In 1989, half of the Soviet Union's total population lived in
Ukraine and Kazakhstan held the majority of the Russian diaspora.
The territory of Ukraine has had a strong Russian presence within
its borders since the 18th century. Kazakhstan had received many
Russian citizens in the first half of the 20th century as the
Soviet Union moved its industries south - away from the western
threat and closer to the coal, gas, and oil deposits of Central
But despite Ukraine's size, Kazakhstan contributed the vast
majority of Russian immigrants returning to their homeland.
When looking at the net percentage of Russians that left per
country, we see that in all but 2 nations, more Russians decided
to stay than go to back Russia. Between 1989 and 2002, only about
12% of the entire Russian diaspora decided to return.
Despite net diaspora movement into Russia, however, its population
has been declining by 0.5% annually after peaking in 1992. Two
factors contributed most to this.
First, Russia's birth rates plummeted just as its mortality rates
spiked. When the Soviet government fell, the Russian mafia, which
had struggled to survive during the height of communism, stepped
in to fill the power void. Crime and corruption increased in the
Russian government just as public infrastructure failed.
Second, as soon as the Soviet Union collapsed, it triggered mass
immigration to the west from all FSU countries.
Net migration to the far abroad between 1995 and 2002 consisted of
3 groups: Germans, Russians, and Jews traveling to Germany,
Israel, and the United States.
In Germany, migration consisted of of Soviet Germans attracted by
the strong German economy and a generous resettlement package.
Article 116 of Germany's Basic Law, provided individuals of German
heritage with the right of return to Germany.
The Aussiedler (cultural Germans) were welcomed enthusiastically
as fellow German compatriots who would be a benefit to the
economy. Between 1989 and 2002 Germany received over two million
At the same time, Israel was welcoming Soviet Jewish migrants with
open arms. Jews were persecuted as a matter of policy by the
soviet regime. When the Iron Curtain came down, The 1990s
Post-Soviet aliyah began en mass.
Hundreds of thousands of Soviet Jews moved to Israel, protected
under the “Law of Return” which stated that every Jew has the
right to come to the country as an immigrant. Today, roughly 18
percent of Israel's population is Russian speaking.
Previous to 1989 the United States was receiving almost as many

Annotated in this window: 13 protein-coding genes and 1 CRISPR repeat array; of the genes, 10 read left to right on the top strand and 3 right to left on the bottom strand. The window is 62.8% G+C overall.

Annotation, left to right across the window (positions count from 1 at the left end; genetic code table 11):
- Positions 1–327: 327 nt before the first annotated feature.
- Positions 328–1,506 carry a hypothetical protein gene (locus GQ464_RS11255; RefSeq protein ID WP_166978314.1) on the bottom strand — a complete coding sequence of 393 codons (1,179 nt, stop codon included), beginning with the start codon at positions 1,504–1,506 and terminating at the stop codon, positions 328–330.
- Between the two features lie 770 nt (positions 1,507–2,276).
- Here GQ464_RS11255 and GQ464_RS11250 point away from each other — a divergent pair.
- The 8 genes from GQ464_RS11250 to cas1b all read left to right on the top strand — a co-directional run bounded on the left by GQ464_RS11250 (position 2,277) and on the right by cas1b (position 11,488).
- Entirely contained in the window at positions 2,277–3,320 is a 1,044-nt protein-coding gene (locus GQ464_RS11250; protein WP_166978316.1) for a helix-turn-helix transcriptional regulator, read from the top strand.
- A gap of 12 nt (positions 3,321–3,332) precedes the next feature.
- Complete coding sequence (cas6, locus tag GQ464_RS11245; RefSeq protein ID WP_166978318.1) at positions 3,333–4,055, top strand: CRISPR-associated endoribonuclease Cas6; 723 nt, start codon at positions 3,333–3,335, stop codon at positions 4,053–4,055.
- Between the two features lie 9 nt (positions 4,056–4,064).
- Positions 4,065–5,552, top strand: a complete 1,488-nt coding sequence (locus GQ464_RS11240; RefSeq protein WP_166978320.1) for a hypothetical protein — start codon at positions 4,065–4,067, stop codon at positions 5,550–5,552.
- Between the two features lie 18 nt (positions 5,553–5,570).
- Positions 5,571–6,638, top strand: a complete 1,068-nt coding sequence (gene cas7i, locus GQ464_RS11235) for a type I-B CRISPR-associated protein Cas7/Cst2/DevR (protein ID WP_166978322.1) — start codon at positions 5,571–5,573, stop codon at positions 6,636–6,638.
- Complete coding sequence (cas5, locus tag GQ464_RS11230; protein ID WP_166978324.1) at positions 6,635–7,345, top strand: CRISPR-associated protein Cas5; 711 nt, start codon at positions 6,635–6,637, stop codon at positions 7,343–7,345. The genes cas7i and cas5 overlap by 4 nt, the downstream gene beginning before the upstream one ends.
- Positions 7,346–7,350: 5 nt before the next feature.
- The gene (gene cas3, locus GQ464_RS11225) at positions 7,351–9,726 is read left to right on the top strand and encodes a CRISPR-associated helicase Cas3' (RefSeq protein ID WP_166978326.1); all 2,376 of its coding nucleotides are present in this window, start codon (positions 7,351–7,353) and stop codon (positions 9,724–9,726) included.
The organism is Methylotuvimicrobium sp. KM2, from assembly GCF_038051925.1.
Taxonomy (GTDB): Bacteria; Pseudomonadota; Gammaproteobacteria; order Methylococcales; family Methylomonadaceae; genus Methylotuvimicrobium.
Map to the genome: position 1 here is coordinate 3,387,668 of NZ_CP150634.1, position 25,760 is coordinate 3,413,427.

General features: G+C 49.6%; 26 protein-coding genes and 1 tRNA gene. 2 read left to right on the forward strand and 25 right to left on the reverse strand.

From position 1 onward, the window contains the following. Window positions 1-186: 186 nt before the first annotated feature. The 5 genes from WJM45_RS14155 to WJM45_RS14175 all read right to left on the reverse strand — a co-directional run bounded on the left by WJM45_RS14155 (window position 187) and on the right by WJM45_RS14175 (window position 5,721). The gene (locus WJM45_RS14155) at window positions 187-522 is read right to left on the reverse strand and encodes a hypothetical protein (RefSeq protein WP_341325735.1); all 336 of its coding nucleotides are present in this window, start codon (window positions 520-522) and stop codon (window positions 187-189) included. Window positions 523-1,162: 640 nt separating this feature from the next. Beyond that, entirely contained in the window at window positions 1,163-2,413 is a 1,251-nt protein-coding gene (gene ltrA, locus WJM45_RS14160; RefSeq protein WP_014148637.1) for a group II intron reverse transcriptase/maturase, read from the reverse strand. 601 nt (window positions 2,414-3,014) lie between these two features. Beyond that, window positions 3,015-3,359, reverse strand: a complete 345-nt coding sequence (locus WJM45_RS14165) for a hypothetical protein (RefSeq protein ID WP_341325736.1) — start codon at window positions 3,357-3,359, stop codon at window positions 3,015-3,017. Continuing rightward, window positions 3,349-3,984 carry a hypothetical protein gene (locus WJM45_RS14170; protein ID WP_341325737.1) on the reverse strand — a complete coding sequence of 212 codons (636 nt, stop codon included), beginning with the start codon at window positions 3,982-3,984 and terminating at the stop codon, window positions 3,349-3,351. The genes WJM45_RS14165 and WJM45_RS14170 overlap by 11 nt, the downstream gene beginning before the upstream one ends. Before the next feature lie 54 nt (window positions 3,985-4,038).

Soviet immigrants as Israel was. The United States had a policy of
treating Soviet Jewish Immigrants as refugees under the
Jewish citizens seeking to emigrate from the Soviet Union first
obtained Israeli visas, and then apply would to the United
States Embassy for refugee status and seek American citizenship
However, in 1989 Mikhail Gorbachev lifted restrictions on
emigration for Jews, and the United States stopped treating Soviet
Jews as refugees. The United States sought to limit the influx of
emigrants by imposing a ceiling of 50 thousand for the coming
years. Numbers of Soviet Jews going to the USA started dropping as
more went to Israel.
Still, The United States, with its large Jewish community, was an
important location for Soviet Immigrants and received over roughly
half a million Soviet immigrants.
In summary, far more of the Russian diaspora population decided to
assimilate than felt the need to return to Russia. As conditions
worsened after the collapse, masses of Soviet Immigrants fled the
the country and sought safety and economic stability abroad.
That said, the emigration boom from the former Soviet Union was
not actually as large as many experts had feared (up to 50
million). The reason was that few countries welcomed immigrants
from former Soviet states. The ones that did, Germany, Israel, and
the USA, did so primarily on ethnic basis.
The Soviet migration to these countries had varied levels of
impact. All three countries welcomed the highly skilled labor that
the immigrants had to offer. Most Russian Americans and Russian
Germans have assimilated and integrated well into society, though
many still consider themselves Russian. In Israel, it is hard to
understate the impact of the Soviet Jewish migration, where it
reshaped the country's demographics and politics.